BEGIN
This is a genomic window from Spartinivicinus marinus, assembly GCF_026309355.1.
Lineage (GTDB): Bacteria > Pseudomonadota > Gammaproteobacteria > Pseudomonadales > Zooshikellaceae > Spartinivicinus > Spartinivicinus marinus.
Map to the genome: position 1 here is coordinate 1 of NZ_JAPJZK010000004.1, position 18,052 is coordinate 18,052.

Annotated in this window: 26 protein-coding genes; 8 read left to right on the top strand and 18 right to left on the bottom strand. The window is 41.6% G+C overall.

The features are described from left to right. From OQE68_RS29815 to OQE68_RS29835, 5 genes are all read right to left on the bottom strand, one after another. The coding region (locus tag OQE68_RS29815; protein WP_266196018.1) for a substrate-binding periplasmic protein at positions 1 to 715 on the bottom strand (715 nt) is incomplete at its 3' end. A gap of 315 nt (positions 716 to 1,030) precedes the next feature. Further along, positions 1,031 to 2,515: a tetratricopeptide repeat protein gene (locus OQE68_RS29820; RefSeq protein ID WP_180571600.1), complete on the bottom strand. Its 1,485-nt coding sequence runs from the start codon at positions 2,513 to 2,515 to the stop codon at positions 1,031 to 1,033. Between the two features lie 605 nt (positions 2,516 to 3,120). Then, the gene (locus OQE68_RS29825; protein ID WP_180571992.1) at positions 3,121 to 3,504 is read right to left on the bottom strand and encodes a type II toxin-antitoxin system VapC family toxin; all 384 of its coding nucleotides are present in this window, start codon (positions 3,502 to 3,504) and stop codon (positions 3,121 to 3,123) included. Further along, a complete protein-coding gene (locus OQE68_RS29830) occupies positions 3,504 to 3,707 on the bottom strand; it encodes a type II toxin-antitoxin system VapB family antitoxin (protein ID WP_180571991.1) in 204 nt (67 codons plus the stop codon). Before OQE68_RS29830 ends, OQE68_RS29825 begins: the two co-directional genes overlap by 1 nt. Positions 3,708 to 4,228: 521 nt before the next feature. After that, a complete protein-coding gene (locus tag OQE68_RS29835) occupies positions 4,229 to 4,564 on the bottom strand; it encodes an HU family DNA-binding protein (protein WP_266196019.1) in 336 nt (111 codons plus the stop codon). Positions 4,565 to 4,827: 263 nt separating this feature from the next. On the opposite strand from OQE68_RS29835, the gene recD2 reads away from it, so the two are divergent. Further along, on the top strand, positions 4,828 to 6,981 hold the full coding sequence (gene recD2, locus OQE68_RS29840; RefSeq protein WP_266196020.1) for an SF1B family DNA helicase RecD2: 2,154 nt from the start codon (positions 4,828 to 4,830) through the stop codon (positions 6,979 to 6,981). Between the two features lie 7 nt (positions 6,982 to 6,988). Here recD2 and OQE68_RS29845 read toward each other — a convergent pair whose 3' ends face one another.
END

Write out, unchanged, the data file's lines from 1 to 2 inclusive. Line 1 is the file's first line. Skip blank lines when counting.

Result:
This is a genomic window from Spartinivicinus marinus, assembly GCF_026309355.1.
Lineage (GTDB): Bacteria > Pseudomonadota > Gammaproteobacteria > Pseudomonadales > Zooshikellaceae > Spartinivicinus > Spartinivicinus marinus.